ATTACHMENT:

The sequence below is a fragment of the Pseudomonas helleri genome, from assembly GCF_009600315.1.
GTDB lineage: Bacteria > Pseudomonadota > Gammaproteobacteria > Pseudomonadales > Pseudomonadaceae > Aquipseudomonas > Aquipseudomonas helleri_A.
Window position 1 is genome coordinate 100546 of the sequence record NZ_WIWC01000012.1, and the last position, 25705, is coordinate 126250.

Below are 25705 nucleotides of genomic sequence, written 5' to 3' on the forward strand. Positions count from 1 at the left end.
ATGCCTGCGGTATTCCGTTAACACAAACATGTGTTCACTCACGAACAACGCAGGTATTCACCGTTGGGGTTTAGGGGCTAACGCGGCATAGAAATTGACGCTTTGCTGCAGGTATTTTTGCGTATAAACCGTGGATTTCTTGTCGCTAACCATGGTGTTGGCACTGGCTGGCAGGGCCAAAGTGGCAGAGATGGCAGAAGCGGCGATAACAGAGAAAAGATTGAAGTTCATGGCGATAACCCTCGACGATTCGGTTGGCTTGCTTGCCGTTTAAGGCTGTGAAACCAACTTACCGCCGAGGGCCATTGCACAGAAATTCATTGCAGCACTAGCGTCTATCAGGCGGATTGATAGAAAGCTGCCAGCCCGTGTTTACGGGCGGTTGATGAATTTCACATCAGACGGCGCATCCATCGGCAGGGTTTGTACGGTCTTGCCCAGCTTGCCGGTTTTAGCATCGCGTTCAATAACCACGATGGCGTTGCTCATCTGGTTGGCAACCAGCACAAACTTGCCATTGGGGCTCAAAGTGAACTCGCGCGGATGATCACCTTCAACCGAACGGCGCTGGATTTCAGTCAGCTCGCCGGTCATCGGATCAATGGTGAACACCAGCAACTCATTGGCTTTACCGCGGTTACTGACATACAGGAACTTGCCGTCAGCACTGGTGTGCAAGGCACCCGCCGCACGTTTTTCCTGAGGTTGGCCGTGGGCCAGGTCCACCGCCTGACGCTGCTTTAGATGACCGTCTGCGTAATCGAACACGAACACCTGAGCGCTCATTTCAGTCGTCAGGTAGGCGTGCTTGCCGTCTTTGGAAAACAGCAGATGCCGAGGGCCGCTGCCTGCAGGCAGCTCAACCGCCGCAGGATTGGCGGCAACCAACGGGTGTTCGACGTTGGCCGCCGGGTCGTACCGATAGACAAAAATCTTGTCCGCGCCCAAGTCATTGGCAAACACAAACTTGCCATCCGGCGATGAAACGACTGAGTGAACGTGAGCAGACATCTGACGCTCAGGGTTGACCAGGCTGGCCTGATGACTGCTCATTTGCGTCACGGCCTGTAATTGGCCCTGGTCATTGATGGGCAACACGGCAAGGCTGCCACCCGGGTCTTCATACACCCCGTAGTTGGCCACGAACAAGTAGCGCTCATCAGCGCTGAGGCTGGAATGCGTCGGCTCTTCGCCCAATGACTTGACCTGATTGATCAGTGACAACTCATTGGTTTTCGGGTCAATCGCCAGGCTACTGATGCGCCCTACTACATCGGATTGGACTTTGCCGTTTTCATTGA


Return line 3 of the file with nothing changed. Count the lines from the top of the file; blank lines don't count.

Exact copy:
Window position 1 is genome coordinate 100546 of the sequence record NZ_WIWC01000012.1, and the last position, 25705, is coordinate 126250.